By L&T Columnist Gary Damron
I’ve thought about him a lot lately. My car has a noise that my new mechanic can’t hear, but under the shade tree in his front yard, my old mechanic could fix anything. The approach to his house was always a long driveway, usually rutted, often muddy. The old farmhouse was typical, in need of repair. Whatever farming he did ended as a tax write-off each year.
He used to live in the city, moving often from rental to rental; even bought a house once after most had moved out of the neighborhood. Shouldn’t have as bankruptcy followed but he wasn’t a city boy anyway. Born in the hills of Missouri he wanted to be a farmer after he returned from the war. But a family followed, and he went to where the work was.
He could do anything, fix anything. He told me one time if there’s a job, tell them you can do it – you can figure it out once you get started. And he could. He worked as a mechanic, a fender and body man, welder, truck driver, carpenter and millwright along with other short-term occupations. Though he dropped out of school in the seventh grade he never lacked know-how or confidence.
You would usually find him outside fixing something: a fence, a pipe, a ditch, taking care of the animals or working in the garden. He was always doing something, but was never busy. He always saw you coming and would meet you at the drive.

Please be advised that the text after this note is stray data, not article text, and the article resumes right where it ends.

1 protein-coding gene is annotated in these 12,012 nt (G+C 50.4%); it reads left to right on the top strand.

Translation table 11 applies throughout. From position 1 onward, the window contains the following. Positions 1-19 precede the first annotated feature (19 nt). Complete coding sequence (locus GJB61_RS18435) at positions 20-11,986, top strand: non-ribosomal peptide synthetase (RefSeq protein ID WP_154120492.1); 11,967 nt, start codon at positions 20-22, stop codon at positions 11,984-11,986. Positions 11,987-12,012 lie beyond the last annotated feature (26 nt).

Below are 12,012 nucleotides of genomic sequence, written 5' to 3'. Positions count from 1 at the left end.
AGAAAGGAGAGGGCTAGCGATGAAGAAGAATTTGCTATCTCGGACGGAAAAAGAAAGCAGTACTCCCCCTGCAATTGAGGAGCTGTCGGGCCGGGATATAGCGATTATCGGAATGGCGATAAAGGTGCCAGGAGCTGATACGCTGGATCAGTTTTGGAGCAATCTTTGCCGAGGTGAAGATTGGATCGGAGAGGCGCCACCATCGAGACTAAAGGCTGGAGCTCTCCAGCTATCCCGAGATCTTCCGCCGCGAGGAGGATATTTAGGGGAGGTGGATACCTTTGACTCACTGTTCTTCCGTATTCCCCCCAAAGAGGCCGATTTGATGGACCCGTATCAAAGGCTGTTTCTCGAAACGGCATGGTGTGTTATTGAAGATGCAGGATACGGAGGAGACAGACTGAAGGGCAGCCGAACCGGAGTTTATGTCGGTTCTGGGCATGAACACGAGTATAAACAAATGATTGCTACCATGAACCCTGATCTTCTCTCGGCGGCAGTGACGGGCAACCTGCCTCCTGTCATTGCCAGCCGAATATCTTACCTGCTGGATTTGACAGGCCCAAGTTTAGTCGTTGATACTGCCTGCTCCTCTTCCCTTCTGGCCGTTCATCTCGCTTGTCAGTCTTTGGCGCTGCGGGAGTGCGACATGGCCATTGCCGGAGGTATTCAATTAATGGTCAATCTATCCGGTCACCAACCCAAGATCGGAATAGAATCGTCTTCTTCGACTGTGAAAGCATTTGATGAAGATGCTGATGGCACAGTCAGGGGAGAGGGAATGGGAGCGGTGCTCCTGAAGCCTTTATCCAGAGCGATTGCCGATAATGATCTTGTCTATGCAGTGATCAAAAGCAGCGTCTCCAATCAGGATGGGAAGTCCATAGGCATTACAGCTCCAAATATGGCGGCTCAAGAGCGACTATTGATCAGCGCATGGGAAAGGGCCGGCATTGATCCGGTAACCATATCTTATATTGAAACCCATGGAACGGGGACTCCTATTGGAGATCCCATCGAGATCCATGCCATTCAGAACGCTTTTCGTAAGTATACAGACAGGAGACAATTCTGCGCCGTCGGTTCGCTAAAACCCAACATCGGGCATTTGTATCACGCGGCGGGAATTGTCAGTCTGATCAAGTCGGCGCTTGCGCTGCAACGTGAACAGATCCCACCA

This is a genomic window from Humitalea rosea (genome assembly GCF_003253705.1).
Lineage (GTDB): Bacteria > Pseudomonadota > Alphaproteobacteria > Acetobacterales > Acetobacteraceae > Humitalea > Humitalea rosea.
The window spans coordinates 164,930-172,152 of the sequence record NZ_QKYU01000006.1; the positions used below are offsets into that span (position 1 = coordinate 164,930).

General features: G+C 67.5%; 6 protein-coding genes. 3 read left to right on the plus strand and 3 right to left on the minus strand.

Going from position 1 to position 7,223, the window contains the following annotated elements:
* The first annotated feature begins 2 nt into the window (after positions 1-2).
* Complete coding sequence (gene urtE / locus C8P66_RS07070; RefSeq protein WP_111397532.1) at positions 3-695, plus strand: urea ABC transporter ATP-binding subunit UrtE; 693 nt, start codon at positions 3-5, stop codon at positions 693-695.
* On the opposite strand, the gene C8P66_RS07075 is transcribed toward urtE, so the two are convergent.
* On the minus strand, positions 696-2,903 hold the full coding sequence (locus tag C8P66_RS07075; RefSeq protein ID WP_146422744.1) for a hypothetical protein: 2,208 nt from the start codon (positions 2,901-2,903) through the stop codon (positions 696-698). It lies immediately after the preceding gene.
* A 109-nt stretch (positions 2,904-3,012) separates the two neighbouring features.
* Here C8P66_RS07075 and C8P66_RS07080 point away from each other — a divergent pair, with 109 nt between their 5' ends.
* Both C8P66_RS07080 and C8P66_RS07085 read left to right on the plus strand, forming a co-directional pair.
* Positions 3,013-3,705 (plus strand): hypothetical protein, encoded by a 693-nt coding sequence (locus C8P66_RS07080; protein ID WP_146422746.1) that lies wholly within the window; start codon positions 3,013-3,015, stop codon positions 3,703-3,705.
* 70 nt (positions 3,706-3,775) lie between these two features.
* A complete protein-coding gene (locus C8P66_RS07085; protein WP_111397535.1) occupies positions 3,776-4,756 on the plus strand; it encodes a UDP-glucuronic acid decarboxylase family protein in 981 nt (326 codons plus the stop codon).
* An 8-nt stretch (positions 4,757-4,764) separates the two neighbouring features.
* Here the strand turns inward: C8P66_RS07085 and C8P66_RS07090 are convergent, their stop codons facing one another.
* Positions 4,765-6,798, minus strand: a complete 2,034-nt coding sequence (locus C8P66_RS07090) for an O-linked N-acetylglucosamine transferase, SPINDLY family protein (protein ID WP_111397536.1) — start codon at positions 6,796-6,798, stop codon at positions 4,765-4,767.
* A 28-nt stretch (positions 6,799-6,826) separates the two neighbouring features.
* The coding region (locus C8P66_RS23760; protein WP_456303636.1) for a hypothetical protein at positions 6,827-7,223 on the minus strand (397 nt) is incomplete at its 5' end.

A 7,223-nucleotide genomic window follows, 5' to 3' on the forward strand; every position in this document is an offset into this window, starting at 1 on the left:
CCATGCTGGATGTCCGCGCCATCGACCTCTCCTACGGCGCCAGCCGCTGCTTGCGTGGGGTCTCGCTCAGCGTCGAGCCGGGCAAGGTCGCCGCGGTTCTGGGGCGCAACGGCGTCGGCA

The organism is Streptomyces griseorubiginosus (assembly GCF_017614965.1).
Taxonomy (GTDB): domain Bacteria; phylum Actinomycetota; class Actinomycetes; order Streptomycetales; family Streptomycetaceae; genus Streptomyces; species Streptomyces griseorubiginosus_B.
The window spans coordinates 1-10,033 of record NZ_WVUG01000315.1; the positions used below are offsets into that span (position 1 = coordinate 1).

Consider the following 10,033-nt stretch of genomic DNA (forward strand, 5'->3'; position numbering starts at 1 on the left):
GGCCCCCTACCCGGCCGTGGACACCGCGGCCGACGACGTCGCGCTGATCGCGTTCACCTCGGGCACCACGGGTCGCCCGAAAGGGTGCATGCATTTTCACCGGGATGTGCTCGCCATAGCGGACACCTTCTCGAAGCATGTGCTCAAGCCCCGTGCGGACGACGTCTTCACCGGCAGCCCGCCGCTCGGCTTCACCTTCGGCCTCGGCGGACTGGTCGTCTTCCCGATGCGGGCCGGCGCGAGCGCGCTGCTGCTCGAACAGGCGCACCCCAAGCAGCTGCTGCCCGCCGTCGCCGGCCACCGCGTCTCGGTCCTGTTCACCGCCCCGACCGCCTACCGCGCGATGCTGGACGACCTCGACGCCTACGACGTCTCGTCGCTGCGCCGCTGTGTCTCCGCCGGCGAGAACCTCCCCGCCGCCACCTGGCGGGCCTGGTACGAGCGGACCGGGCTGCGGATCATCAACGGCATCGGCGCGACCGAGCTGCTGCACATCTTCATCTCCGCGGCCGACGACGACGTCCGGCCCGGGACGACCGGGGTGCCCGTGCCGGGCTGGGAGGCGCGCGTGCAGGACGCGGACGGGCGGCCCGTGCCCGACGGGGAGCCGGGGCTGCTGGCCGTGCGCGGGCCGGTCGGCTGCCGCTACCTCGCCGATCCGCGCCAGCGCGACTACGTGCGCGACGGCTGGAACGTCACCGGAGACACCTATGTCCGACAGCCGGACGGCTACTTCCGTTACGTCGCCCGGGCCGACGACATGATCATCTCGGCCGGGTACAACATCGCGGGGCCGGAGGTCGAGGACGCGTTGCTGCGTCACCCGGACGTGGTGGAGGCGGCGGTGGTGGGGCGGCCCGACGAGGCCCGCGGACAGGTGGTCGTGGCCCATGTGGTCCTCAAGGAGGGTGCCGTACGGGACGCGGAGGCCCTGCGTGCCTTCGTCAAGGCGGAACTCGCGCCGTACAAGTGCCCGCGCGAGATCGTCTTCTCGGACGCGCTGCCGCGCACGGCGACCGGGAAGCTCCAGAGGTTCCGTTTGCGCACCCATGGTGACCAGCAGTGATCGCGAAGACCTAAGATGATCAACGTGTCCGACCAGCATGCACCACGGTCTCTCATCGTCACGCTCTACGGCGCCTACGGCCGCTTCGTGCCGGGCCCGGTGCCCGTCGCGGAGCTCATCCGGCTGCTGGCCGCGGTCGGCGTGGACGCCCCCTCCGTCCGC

Always glad to see you, he made you feel welcome. I’ve heard it said of him. “He never met a stranger.” He could work and talk but he couldn’t work without talking. I was with him on a construction job once and remember the boss saying, “We keep him around because he’s the best story teller we’ve ever had.”
It seemed my lot early in life to have car problems, and when you can’t afford it is when it happens. He diagnosed car problems by ear. Too rich, too lean he’d adjust it until it sounded right. Made parts out of coat hangers and tin cans, never threw anything away. Once I had a leaky carburetor on an old ’55. Parts were hard to find on a 40-year-old car but figured he could fix it. Better than that, he emerged from the barn with a smile and asked if I wanted the single-barrel or the four-barrel.
He diagnosed people by heart. He genuinely liked people yet seemed to know whom not to trust. He was loyal to a fault, but if you ever proved untrustworthy he was through with you.
Though he was a talker, he was a good listener. Always made you feel important. Always had time for people and would drop anything if you had a need.
After listening, he had a story. The older he got the longer they got, but the point was always be strong, start what you finish, anything worth doing is worth doing right: advice to make you a better man.
I think about him now when I have a problem and often as I get older. I think about him when I look up at the sky. I think about him when I look at my hands. I miss the shade tree mechanic. I miss his advice, his hugs, his stories.
Miss you, Dad.